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With so many teams “going agile,” it’s important for your BI team to keep a few things in mind that will help your agile transformation go more smoothly. This series, “10 Mistakes to Avoid In an Agile BI Transformation”, will show you how to prevent the most common pitfalls I’ve encountered in my experience as an Agile Coach.
We do our best to plan for changes and mitigate risks. However, the very nature of change is that it creates disruption. When we start a transformation from our traditional way of working to an agile approach, it may behoove the team to make the transition in such a way that each change can be absorbed before the next small change. Kanban in particular is an agile framework that takes this approach.
Virginia Satir was a 20th century psychotherapist who is often referred to as the pioneer of family therapy. She created the Satir Change Process Model, which she developed through clinical studies. Satir says change starts from the status quo, into which you introduce a foreign element. At the beginning, you typically get a period of resistance where people avoid the new element or pretend it hasn’t been introduced because it’s disruptive. As the foreign element takes hold, the group will fall into chaos where the old way doesn’t serve them anymore and the new way has yet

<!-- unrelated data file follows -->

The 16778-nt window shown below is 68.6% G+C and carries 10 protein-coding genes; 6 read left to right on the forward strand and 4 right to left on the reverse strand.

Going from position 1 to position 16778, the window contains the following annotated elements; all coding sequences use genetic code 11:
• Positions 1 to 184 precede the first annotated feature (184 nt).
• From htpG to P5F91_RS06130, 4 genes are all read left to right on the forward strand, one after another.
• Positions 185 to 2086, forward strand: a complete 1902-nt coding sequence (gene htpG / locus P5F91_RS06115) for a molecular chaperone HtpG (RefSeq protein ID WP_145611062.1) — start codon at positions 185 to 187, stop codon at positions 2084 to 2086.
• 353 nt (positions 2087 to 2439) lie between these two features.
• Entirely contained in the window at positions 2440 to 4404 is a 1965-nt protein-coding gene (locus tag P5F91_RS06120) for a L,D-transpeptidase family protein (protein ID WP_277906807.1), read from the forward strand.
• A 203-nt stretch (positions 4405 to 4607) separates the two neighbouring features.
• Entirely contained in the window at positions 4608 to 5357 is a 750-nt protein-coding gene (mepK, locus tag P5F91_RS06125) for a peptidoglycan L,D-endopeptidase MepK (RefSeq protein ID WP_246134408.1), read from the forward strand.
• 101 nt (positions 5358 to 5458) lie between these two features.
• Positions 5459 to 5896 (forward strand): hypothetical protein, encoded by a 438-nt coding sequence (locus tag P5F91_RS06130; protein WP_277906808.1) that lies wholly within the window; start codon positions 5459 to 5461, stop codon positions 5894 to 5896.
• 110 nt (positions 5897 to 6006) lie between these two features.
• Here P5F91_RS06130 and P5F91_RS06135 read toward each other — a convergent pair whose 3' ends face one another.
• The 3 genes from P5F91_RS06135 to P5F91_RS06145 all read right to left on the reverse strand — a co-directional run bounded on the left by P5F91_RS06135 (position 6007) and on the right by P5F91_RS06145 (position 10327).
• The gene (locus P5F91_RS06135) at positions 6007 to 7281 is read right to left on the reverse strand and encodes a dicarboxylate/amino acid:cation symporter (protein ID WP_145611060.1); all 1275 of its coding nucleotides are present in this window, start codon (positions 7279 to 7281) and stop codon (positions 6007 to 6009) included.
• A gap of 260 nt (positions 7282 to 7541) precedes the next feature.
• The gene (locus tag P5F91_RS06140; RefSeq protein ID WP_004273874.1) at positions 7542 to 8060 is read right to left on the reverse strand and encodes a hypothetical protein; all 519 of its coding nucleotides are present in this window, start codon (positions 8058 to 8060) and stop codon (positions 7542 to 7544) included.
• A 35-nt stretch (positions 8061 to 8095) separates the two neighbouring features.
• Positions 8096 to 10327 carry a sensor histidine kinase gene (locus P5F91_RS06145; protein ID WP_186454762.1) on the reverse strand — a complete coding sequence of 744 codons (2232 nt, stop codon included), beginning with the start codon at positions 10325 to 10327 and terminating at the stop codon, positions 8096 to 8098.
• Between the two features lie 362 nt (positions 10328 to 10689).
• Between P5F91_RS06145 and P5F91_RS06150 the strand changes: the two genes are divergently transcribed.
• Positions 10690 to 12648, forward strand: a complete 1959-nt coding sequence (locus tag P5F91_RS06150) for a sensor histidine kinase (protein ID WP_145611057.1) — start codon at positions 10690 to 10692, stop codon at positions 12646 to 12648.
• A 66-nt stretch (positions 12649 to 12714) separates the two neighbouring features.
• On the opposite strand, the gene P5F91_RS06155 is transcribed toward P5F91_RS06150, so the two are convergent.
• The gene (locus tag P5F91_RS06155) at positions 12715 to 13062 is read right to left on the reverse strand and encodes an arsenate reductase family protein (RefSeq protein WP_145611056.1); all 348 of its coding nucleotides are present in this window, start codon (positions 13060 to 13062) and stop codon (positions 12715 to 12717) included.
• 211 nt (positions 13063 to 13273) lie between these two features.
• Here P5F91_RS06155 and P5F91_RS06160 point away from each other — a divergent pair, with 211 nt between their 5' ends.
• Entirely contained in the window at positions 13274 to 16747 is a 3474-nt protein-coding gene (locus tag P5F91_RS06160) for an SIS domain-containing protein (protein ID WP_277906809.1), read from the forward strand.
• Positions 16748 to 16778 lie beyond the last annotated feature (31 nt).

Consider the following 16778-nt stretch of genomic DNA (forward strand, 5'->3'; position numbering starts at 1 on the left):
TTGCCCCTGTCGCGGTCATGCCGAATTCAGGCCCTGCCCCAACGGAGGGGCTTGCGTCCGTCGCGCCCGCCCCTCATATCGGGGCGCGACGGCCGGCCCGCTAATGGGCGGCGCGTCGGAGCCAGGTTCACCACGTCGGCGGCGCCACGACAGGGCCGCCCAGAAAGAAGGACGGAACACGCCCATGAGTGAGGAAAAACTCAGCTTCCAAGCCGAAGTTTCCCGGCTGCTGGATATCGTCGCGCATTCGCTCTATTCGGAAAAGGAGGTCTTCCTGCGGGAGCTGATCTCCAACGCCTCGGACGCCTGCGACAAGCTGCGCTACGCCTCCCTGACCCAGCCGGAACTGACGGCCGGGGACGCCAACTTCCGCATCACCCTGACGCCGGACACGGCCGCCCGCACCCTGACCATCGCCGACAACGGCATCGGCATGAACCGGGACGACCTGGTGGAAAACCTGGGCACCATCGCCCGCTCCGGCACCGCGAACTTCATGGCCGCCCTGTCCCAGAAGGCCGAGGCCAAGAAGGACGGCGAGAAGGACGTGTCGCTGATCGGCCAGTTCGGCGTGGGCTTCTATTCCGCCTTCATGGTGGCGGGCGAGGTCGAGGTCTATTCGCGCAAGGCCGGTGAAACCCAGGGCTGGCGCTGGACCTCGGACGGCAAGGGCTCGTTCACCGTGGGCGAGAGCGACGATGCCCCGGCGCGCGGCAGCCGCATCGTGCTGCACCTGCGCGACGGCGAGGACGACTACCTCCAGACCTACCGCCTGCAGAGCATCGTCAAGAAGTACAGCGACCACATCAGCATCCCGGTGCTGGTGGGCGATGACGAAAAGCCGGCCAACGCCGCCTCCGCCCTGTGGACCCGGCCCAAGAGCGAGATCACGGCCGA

to appear useful. Even people experiencing a joyful change (such as graduating from school or having a new baby) will go through the resistance and chaos phases in the change cycle.
If the chaos stage lasts too long, teams lose people to other teams or other companies. If they physically stay, they might lose interest in doing anything other than just surviving. Keep this in mind because smaller changes mean less chaos.
When those who’ve persevered through chaos start to see how the foreign element benefits them, it’s called the transforming idea. Then they have something to hold onto as they start integrating the new idea into their workflow. That’s when you get a new status quo which is better than the old one.
Agile actually introduces a little change, lets you shift out of chaos and into a new status quo, and then adds a little change and then another new status quo that’s better than the one before. These are incremental improvements. You’ll be ahead of the game in your agile transformation when you embrace the fact that change is disruptive, plan time and space to allow the participants to adjust to it, and provide support for teams coming out of chaos toward their new status quo.